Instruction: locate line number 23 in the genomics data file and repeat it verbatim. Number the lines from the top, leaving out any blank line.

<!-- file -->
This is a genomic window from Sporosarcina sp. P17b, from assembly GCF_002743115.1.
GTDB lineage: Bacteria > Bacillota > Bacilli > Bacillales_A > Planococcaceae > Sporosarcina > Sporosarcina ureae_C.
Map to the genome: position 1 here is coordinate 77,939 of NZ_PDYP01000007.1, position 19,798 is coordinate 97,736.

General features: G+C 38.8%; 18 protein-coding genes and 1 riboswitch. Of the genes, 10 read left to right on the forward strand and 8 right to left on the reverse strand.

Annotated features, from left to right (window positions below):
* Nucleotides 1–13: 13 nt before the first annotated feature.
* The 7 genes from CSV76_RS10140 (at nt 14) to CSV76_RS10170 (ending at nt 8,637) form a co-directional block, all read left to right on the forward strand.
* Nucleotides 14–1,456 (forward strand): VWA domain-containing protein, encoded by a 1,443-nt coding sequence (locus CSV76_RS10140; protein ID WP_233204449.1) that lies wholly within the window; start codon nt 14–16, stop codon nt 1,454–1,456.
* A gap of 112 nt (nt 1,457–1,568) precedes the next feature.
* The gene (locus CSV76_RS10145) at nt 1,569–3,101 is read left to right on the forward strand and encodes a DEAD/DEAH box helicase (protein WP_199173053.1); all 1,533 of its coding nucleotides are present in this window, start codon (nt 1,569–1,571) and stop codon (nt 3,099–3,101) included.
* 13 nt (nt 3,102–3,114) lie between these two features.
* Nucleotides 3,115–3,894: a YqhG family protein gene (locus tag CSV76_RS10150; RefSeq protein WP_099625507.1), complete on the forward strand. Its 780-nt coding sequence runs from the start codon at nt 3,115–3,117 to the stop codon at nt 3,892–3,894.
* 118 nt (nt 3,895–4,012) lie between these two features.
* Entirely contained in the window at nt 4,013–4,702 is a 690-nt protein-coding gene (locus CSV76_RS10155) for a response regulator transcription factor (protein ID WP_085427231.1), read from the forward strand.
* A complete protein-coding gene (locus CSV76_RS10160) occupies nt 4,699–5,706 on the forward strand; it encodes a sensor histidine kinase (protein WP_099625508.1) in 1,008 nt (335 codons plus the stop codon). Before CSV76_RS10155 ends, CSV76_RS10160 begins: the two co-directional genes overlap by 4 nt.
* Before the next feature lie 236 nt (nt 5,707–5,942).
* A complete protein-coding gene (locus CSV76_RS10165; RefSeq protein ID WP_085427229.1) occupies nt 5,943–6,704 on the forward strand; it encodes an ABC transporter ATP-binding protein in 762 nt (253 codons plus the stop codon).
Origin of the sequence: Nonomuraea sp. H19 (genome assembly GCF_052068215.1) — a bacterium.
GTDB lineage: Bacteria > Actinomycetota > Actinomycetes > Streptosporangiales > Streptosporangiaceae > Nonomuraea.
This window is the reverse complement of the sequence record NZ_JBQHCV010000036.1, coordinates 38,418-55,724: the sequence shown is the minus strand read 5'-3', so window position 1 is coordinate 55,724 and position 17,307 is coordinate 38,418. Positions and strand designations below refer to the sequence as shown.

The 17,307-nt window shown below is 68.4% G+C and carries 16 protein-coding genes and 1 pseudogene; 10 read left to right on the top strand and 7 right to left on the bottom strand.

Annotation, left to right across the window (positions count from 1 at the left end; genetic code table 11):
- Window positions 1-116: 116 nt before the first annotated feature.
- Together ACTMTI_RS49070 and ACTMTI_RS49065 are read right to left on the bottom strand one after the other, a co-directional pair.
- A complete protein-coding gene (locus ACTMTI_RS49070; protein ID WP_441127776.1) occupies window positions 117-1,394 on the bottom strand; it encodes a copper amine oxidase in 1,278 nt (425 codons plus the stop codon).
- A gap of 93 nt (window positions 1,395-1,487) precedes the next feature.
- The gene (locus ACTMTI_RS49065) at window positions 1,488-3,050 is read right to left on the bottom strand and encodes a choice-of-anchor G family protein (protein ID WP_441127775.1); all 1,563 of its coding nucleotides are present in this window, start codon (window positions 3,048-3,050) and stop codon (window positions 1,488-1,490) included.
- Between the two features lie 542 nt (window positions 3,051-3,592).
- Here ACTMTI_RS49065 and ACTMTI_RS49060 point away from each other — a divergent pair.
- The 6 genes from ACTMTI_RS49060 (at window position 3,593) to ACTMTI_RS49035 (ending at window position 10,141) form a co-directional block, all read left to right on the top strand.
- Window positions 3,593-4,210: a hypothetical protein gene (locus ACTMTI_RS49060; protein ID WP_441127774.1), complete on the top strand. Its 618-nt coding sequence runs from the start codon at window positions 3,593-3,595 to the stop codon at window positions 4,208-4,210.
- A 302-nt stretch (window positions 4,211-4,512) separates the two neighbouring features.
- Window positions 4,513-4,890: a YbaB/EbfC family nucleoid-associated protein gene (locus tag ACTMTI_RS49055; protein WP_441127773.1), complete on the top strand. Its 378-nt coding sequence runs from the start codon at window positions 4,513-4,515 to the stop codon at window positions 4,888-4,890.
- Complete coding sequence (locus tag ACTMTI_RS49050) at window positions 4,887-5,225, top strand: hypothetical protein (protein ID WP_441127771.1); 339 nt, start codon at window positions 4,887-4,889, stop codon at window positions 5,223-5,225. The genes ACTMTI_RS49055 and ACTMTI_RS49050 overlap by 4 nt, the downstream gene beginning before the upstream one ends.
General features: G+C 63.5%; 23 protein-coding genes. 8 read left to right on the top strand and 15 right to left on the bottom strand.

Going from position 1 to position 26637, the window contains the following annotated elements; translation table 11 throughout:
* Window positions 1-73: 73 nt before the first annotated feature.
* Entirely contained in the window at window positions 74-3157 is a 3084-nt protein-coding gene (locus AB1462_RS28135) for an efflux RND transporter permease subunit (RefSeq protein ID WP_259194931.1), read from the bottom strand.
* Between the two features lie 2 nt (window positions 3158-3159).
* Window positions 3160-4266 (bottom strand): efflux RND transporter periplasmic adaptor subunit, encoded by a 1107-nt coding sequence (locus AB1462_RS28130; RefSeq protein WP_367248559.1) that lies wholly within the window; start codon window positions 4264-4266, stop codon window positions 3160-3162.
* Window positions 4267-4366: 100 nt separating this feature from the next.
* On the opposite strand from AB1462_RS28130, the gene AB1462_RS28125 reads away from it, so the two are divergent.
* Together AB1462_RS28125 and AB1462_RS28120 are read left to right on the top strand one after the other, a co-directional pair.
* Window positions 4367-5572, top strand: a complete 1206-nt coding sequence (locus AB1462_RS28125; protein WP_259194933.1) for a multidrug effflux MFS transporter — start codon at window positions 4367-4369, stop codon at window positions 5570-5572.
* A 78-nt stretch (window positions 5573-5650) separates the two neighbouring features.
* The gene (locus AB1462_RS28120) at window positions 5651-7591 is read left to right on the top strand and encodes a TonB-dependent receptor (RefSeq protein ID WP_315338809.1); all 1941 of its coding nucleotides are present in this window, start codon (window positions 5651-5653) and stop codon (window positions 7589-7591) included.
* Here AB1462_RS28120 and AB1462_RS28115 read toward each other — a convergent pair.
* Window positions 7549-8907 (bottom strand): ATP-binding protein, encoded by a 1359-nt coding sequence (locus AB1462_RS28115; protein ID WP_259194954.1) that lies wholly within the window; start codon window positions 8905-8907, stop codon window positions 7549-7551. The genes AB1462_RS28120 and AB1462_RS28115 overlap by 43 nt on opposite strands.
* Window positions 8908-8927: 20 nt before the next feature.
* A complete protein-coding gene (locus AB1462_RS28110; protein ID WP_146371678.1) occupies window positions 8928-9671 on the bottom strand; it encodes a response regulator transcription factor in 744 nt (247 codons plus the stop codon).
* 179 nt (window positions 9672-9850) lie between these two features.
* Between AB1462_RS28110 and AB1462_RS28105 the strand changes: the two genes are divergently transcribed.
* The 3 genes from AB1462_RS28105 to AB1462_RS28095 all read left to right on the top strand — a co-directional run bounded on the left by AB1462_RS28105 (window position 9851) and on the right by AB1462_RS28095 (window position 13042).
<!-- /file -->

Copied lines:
- Window positions 1-116: 116 nt before the first annotated feature.